I can understand the many cultures around the world that do things because of the tradition that goes back hundreds of years. I can’t understand why something so cherished and honored, such as whales on the endangered species list, would continued to be hunted. Once they’re gone, they’re gone… HELLO!

The same fate will happen with Bluefin tuna. Over the years, sushi chefs have taught customers that they need to have the very best tuna and now customers demand it. I haven’t ordered Bluefin tuna in about 3 years now. As someone who has sushi experience and knowledge, I could never understand purchasing expensive tuna, only to see customers use so much wasabi that they couldn’t taste the flavor anyway. I would watch customers in amazement spend $18 for toro sushi and then dunk it in a wasabi and soy sauce paste. How can you taste this fatty piece of tuna while you get a wasabi blast? Give me $20 and I’ll give you a huge bowl of rice, an entire can of tuna, soy sauce and wasabi, it’ll taste the same…

Sushi began with local fish. Edomae sushi (Tokyo style) which is the precursor to today’s nigiri sushi, used all local seafood from Tokyo Bay. Others have told me that traditional sushi is destroying the oceans and depleting the Bluefins. Originally, traditional sushi comes from using local fish. We have to go back to the sushi roots and it all begins with local seafood.

Please share your comments and thanks for stopping by…

Tuesday, March 2, 2010

Lessons from Toyota

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I’ve been enjoying the late night jokes about Toyota and adding in my own on social media. With my experience in branding and working for one of the best known brands worldwide, I know the importance of branding, marketing, and PR. Toyota did damage to their brand and created a PR nightmare. From what I know about their situation, rather than fixing the problem right away, they waited. Not sure what they were waiting for, but they waited. If the reports are true, they waited many years and saved millions of dollars at the time. My guess is that they thought it would go away. I am glad that they took the blame for the safety issues, but it seems that the “fix” they have may not be the answer.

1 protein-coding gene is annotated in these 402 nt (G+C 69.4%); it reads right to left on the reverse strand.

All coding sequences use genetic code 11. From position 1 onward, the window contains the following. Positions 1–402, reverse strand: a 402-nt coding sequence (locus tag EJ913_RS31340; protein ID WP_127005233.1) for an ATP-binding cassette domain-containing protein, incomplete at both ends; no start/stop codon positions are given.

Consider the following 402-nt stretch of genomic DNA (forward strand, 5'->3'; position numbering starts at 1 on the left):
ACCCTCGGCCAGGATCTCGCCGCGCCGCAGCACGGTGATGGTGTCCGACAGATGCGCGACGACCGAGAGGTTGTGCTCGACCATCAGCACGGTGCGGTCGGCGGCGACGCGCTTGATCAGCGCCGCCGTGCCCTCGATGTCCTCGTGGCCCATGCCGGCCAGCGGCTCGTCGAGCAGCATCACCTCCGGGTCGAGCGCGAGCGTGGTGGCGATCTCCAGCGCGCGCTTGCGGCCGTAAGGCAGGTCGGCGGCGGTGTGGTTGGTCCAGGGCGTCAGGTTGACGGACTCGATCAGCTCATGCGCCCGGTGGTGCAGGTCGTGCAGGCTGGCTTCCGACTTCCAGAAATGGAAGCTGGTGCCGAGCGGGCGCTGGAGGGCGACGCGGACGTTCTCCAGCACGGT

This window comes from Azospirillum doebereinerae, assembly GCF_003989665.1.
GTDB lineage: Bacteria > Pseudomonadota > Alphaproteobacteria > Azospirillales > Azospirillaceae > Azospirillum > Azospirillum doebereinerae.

I’ve seen this many times in the restaurant industry. For example, many people who like to cook think they can set-up or run a restaurant kitchen. They prepare food a certain way and since they haven’t gotten sick, then it’s OK. The health department gives the restaurant a list of items to fix to bring them up to code. Many do nothing with the health department’s list, either they don’t know what to do or not important to take care of right away. Many are small fixable things, but yes some are expensive fixes or changes.

I remember a juice place that was shut down by the health department. I walked up to read the sign on the door, they were closed due to lack of permits. My guess is since it was a small store and they weren’t cooking anything, they didn’t need any permits. I give them the credit to buy two blenders and open up a place, but following health department procedures is important for public safety. Also, didn’t see a food handler’s certificate on the wall.

Not many restaurant owners/managers understand the importance of marketing, branding, and PR. This is the factor that can make or break the restaurant. It’s food, service, value, atmosphere and it’s all a perception coming from the branding, marketing, or PR.

Thank you for stopping by, I’d love to hear your comments.